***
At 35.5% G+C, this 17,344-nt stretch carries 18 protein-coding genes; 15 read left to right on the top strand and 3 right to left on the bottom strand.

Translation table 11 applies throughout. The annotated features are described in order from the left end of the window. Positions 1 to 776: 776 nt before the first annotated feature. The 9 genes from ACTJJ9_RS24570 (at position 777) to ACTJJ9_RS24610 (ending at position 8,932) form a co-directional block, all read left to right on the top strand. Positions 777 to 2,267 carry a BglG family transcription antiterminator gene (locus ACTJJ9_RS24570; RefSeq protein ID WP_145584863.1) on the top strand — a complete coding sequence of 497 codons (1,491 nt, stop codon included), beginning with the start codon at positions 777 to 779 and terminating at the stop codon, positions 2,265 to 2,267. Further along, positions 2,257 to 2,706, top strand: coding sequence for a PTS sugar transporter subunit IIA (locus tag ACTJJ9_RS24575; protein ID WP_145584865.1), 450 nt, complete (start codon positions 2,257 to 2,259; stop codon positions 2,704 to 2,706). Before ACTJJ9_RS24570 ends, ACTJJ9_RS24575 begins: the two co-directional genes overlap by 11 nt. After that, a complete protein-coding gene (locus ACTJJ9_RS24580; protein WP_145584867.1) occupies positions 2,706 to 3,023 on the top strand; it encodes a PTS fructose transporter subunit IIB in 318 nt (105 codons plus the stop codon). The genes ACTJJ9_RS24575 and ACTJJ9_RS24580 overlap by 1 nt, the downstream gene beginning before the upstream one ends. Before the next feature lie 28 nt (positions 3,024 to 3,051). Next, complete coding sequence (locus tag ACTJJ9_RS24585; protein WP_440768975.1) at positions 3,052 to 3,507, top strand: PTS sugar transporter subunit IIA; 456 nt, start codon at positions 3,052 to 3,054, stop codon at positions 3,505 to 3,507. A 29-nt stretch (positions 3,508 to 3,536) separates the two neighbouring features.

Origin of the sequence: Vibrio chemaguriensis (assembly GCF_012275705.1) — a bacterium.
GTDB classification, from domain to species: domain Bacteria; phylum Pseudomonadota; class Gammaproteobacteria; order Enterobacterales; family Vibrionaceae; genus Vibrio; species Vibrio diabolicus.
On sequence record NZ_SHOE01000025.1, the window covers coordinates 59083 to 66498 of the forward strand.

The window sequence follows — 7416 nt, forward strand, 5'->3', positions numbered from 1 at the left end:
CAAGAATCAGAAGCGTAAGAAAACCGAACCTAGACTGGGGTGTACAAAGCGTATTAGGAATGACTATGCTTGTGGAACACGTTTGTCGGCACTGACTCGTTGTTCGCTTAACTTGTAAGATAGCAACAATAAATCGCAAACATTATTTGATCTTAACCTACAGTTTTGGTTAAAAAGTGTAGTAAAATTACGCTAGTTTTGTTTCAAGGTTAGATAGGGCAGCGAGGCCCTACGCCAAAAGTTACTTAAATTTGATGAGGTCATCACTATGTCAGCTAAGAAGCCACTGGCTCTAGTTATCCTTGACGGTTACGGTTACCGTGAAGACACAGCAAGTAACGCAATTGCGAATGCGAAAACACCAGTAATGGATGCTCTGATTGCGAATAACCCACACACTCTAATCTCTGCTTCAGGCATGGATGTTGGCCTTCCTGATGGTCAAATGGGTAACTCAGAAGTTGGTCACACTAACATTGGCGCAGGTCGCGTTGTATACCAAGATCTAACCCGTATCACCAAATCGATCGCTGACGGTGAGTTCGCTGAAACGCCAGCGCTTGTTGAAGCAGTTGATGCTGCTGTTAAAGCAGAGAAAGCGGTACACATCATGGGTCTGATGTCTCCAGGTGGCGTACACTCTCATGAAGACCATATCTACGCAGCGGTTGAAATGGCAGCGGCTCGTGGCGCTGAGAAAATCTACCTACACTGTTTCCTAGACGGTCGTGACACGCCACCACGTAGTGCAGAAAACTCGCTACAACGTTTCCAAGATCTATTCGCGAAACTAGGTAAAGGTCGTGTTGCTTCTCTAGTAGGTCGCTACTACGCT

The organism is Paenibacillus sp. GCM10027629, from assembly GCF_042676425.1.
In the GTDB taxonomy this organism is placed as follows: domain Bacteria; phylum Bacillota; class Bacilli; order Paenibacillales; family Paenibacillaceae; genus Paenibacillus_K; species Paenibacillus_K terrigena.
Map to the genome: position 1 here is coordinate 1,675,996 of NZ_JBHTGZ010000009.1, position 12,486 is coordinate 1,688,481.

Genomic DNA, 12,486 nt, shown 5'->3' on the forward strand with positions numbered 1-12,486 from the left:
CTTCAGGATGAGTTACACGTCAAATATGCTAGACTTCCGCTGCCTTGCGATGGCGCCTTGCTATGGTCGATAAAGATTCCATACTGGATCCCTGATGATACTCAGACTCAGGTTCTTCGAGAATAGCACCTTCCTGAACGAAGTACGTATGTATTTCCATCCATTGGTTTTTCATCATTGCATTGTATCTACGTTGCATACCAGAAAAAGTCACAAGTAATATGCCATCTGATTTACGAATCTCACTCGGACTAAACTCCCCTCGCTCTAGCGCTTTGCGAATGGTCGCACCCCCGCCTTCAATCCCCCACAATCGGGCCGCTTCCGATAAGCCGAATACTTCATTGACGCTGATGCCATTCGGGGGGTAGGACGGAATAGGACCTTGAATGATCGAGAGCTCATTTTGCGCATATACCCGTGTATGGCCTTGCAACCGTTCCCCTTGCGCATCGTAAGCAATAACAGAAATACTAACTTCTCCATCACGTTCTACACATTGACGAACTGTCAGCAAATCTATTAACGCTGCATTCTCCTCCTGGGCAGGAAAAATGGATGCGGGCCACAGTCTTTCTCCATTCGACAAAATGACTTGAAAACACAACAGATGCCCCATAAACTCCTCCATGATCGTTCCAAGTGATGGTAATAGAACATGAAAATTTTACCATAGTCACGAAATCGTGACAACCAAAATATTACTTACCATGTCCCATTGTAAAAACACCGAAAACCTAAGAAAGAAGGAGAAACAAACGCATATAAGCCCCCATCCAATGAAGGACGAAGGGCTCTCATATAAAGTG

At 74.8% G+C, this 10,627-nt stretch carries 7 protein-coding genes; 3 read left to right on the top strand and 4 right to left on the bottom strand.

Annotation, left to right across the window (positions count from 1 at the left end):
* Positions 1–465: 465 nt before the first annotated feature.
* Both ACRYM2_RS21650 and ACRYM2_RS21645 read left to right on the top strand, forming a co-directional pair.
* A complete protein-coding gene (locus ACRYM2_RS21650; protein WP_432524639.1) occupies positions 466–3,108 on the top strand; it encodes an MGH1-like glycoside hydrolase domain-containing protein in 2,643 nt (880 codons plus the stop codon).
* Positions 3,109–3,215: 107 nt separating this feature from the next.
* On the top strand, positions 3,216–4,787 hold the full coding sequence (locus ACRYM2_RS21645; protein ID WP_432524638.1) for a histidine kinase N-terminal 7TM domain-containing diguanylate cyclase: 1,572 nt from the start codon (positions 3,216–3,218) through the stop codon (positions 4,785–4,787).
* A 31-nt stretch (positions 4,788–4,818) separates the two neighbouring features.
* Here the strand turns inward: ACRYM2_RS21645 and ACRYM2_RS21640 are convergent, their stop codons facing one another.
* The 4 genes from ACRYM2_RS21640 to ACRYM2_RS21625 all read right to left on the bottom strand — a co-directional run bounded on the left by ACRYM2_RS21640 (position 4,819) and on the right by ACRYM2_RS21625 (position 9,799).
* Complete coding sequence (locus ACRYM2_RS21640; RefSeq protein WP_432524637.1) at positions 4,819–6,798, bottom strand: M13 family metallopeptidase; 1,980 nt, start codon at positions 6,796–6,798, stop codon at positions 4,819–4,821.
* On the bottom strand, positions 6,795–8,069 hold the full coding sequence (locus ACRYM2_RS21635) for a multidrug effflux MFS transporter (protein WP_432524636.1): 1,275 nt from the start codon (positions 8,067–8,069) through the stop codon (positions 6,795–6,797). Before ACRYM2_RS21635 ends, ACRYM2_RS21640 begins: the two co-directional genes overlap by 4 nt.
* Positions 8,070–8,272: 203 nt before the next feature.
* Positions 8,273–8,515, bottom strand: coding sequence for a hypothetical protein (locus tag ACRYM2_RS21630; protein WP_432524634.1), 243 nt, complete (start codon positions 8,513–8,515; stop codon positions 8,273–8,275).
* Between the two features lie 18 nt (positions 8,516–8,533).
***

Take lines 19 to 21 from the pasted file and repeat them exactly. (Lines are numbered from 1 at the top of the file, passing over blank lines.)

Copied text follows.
* On the top strand, positions 3,216–4,787 hold the full coding sequence (locus ACRYM2_RS21645; protein ID WP_432524638.1) for a histidine kinase N-terminal 7TM domain-containing diguanylate cyclase: 1,572 nt from the start codon (positions 3,216–3,218) through the stop codon (positions 4,785–4,787).
* A 31-nt stretch (positions 4,788–4,818) separates the two neighbouring features.
* Here the strand turns inward: ACRYM2_RS21645 and ACRYM2_RS21640 are convergent, their stop codons facing one another.